AP: Ministers end quiet talks with NC legislators
Ministers active in the weekly "Moral Monday" protests at the Legislature have called off talks with Republican legislators, saying one lawmaker broke the ground rules when he disclosed the discussions.
The Charlotte Observer reported that Republican Sen. Jeff Tarte of Cornelius quietly started the talks to try to find common ground. A group of 10 lawmakers and about a dozen ministers met twice.
Tarte talked about the behind-the-scenes dialogue in response to a question from the Observer about his reaction to the weekly protests. Eight ministers then signed a statement saying they're ending the talks because one ground rules was that they would remain private.
"Our dialogue has now been used as an opportunity to make headlines and what appears to be a vain attempt to divide our movement," the statement said. "As a result of what we can only conclude was a sophomoric effort to divide us, and the bad faith this represents, we have decided to discontinue the discussions."
Tarte said Friday that the ministers' decision is unfortunate. "But that's their choice if they want to discontinue to meet," he said. "I think that'd be sad."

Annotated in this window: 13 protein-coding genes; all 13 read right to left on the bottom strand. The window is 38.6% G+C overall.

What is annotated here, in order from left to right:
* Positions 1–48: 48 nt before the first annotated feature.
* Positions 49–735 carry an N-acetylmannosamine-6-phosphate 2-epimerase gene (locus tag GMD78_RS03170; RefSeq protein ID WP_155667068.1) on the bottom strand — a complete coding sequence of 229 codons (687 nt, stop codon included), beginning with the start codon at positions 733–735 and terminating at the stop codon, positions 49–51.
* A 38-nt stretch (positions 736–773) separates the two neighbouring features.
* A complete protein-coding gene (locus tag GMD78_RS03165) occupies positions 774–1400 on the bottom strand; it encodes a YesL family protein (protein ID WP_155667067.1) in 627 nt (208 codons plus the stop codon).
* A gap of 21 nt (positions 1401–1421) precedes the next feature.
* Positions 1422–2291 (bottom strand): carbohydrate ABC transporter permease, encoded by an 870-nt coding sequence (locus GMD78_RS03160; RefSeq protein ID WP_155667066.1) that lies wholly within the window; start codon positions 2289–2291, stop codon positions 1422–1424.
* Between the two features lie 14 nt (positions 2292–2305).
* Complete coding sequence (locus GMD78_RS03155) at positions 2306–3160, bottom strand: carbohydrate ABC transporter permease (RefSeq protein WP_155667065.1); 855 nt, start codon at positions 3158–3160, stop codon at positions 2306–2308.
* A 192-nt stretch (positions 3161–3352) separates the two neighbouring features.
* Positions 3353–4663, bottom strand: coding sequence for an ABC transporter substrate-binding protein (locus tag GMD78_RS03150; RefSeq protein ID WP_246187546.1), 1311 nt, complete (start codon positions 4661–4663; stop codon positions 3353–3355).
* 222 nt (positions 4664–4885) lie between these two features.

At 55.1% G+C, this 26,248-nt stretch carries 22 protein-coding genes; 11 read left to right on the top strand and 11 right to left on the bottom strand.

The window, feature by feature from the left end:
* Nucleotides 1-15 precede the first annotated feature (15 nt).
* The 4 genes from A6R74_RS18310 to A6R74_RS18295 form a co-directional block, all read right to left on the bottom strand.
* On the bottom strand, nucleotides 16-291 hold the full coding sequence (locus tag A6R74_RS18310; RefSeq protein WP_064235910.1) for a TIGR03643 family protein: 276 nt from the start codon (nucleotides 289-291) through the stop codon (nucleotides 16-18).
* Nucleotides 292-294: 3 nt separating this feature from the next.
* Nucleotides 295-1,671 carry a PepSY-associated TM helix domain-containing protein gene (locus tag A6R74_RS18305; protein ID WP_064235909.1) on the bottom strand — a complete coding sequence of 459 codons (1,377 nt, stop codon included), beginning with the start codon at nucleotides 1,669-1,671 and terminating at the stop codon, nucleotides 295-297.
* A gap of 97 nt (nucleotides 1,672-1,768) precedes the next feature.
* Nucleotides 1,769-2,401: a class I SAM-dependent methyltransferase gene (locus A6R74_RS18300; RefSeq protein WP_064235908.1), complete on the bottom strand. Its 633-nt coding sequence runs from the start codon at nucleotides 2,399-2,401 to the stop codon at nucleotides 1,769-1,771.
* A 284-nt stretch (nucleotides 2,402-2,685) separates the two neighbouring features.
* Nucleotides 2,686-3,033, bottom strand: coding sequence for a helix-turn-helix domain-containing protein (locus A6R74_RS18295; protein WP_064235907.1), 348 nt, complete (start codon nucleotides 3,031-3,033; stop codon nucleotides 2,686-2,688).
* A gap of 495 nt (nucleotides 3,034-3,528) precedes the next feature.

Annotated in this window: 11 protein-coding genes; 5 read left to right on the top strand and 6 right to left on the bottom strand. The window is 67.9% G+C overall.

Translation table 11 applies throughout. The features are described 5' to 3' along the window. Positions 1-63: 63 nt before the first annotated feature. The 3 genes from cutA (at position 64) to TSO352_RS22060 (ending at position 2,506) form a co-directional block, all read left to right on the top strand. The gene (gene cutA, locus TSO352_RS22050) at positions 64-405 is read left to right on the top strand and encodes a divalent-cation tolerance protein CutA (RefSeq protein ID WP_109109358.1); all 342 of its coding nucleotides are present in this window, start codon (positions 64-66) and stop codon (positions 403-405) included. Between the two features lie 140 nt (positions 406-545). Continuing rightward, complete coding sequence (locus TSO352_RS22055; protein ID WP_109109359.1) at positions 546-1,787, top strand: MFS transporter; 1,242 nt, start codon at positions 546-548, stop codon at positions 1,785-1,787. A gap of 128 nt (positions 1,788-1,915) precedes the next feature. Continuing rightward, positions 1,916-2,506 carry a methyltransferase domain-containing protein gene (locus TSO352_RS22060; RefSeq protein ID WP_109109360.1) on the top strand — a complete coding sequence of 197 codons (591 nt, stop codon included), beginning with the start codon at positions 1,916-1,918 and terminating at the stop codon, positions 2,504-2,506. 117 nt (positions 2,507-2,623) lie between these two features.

The 10th weekly protest against the policies of the Republican-led General Assembly is scheduled for Monday. Nearly 675 people have been arrested so far.
Tarte said he wanted to see the protesters for himself because others were calling them outsiders. It bothered him, he said, that protesters said conservatives aren't listening.
At one rally, he heard the Rev. Rodney Sadler, a seminary professor and associate minister at Charlotte's Mount Carmel Baptist Church. Tarte said they arranged to meet in Huntersville.
The result was what Tarte called the "Social Justice Conversation Group," with rank-and-file legislators, not the leadership, and several ministers. They met in a legislative conference room just before the Monday protests were to start.
One of the ministers also mentioned the talks at his Sunday service, the newspaper reported.
Tarte said he's still willing to talk. "I'll keep an open invitation for anybody who wants to sit down and have a conversation," he said. "Never close the door.